Food labels are like ancient runes to me – I think that if I just study them hard enough eventually I’ll find the secret to perfect health. This is hilarious on two levels: first because labels lie in so many ways they make ex-boyfriends look lazy and second because while I’m so intent on reading labels, my spawn are usually deconstructing the entire food display. Which is why grocery shopping takes me three hours and always ends in tears and often with a lost shoe. (Dear Target: there is a red and black flip-flop on top of your freezer case. You may keep it as a token of love from the Andersen family.) In the past, when I read labels it was mostly to look at fat grams. But then I grew up and learned fat is awesome and good for me and so moved on to counting calories. Then it was carbs. A brief phase of salt-monitoring. And now finally, my latest food obssession: sugar.
We decided to take sugar out of our family’s diet when my discovery that sugar makes me crabby and tired led to the discovery that sugar also makes my kids crabby and tired and specifically makes my 4-year-old scream-y and rage-y (hence the flip flop). At first, I replaced the regular sugar with sugar-free products like sugar-free jam, sugar-free drink mix and the sugar-free maple syrup that so freaked you guys out when I mentioned it. (Sorry Canadians! I do love real maple syrup!)
Everything got worse. My headaches. The kids crankiness. And weirdly our cravings for sweets only got more intense. How could this be? We’d gone two weeks without sugar and it still felt like we were just white-knuckling it through every day. Then I read this study (I’m posting this for you Anna!) about the effects of diet soda on weight and diabetes. Bad news, diet Coke lovers:
“Researchers found that the diet soda drinkers had waist circumference increases of 70 percent greater than those who non-diet soda drinkers. And people who drank diet soda the most frequently — at least two diet sodas a day — had waist circumference increases that were 500 percent greater than people who didn’t drink any diet soda.”
500 times greater?? Egads. While I haven’t had a soda in years – strangely that was one “vice” I never had a hard time giving up, I’ve never liked the stuff – I’m guessing it was the artificial sweeteners in the sodas that did all this damage. When I thought about it, I realized I’d just replaced a natural substance in our diets with a chemical cocktail. That never ends well.
My next plan: stevia to the rescue! Stevia is not an artificial sweetener as it comes from a plant and it’s also calorie free. If you’ve been around the fit-o-sphere very long, you’ve seen many a fitblogger ode to the stuff. And yet… it didn’t help. It was at this point I came to a depressing realization: until my kids and I lost our taste for sweet (no matter the source), we were going to still crave it like crazy. And there’s still the problem that our bodies are super smart and we’re really not tricking them with the calorie-free stuff. Other studies have shown that people eat more food after eating or drinking a non-caloric sweetener, perhaps in the body’s attempt to make up for the missing calories.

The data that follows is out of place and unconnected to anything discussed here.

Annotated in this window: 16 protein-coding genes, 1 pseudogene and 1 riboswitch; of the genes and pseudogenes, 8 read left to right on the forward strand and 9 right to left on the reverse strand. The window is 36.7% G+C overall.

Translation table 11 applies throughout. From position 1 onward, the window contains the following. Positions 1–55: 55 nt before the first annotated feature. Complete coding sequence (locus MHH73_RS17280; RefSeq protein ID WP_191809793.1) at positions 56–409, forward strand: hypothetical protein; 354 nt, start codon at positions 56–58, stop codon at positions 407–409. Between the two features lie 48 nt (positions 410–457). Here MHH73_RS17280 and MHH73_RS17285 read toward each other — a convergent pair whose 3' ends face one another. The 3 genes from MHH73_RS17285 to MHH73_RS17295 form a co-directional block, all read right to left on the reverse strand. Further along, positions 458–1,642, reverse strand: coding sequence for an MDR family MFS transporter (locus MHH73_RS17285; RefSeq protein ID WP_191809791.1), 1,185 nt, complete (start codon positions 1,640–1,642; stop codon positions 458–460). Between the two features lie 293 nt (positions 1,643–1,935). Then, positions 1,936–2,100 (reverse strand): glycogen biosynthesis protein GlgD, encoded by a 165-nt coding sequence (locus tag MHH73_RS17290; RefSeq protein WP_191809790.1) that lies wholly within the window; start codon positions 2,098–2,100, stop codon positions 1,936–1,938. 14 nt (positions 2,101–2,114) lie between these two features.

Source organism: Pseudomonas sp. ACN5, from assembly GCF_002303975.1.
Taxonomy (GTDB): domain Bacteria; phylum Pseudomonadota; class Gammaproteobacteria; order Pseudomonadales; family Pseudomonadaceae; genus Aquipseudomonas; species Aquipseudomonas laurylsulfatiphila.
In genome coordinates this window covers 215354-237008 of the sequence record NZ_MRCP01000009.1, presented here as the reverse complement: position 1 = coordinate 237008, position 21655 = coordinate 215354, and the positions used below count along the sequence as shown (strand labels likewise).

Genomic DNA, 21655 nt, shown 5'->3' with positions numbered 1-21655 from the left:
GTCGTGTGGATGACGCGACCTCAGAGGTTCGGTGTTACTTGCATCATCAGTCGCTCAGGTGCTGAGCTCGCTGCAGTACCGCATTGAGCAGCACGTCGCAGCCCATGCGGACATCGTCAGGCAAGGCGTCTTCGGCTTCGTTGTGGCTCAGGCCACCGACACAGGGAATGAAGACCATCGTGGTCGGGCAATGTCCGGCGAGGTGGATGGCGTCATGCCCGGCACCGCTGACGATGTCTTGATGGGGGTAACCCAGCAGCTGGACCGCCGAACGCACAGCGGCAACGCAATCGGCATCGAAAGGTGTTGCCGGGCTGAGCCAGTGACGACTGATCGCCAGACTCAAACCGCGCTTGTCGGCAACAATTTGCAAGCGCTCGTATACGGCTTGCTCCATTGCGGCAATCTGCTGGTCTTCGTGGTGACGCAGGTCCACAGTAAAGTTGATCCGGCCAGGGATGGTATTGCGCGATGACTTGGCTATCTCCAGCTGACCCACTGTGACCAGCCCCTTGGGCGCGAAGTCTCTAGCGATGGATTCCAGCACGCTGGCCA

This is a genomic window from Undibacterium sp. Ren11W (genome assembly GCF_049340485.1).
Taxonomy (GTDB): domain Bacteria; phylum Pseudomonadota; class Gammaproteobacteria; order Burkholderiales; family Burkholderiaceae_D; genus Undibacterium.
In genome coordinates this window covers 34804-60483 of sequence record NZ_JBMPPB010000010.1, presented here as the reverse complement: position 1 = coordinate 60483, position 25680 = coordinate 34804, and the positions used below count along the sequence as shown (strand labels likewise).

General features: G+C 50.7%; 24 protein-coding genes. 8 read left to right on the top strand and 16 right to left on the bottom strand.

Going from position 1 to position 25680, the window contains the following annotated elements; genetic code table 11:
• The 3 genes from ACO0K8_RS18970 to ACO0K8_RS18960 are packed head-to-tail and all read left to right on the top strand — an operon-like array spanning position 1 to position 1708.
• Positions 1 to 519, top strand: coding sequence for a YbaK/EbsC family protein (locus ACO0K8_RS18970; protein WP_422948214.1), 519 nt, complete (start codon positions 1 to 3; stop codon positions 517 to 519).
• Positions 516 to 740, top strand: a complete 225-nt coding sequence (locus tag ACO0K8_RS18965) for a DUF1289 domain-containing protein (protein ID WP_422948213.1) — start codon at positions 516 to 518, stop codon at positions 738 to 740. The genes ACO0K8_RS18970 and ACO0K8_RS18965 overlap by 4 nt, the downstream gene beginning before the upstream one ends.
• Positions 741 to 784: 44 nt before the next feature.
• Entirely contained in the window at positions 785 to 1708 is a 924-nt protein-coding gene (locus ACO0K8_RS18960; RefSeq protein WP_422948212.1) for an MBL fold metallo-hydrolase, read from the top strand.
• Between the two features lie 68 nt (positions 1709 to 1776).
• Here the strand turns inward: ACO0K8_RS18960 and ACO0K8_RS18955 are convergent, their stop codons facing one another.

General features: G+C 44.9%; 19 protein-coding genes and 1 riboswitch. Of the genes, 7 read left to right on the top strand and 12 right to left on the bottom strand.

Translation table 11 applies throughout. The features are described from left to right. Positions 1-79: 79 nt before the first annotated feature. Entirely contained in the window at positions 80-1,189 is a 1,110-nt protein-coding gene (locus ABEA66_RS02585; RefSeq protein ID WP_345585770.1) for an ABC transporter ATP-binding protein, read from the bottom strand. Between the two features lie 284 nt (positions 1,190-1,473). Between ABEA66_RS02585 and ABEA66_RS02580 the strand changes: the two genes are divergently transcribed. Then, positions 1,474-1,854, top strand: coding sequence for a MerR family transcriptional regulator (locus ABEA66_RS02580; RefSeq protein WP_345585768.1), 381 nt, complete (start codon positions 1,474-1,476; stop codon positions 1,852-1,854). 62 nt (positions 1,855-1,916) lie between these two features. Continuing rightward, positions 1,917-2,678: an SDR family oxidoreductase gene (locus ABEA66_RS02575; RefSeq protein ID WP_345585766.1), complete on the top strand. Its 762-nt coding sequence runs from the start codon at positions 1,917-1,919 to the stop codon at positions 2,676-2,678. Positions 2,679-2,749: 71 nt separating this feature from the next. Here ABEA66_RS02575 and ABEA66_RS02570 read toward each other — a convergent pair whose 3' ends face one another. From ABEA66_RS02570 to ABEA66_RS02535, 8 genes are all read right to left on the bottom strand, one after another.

Which is how we’ve been (valiantly trying to be) sugar free, artificial sweetener free and stevia free for several weeks now. Here’s what I’ve learned:
1. It works. Once I dropped all the sweeteners, my cravings dropped dramatically. Plus regular foods like almonds taste amazingly sweet.
2. Natural is better than artificial. When I do make something that needs some sugar in it, I try to stick to raw honey or pure maple syrup and then not very much of it. Plus, artificial sweeteners make me bloat like a pool toy.
3. It works on my kids too. The tantrums have dropped significantly.
4. The psychological component is huge. The first thing I want to do when I tell myself I’m not eating sugar is to binge on the stuff in one grand farewell party. There’s a fine line between telling myself that I’m choosing not to eat sugar because it makes me feel like crap and I’m depriving myself of treats. Just tonight in fact I made the decision to eat some Swedish Pulla bread (white squishy bread at its finest!) and a few bites of my husband’s chocolate milkshake. They were totally delish and I enjoyed every bite. And when I got a headache and wanted to lay down and take a nap about a half hour later, I made sure to note that too.
5. Be careful of overcompensating. I’ve gained an inch and a half around my waist (I’m not even going to pretend that doesn’t drive me nuts because it does) and I think a large part of it has to do with the fact that instead of eating sugary stuff I’ve been OD’ing on nuts and fruit.
So is it worth it to try and break up with the White Satan? I think so. I feel much better when I don’t eat it. My kids behave better when they don’t eat it. Plus my dentist was super impressed and I’m a people pleaser so that was awesome. There is the whole waistline issue and I’m still trying to decide what to do about that without going all CrazyTown up in here. (And yes I do realize that the extra inch could be because of our vacation or stress or hormonal issues or all of the above. But it’s not just a bloating issue – it’s been this way for a month now. Sigh.)
Any advice for me? What are your feelings on artificial sweeteners? Have you given up sugar – how did you do it?? Stay tuned tomorrow for my first ever good sugar-free recipe! (Complete with hilarious and disgusting pictures – you’re welcome.)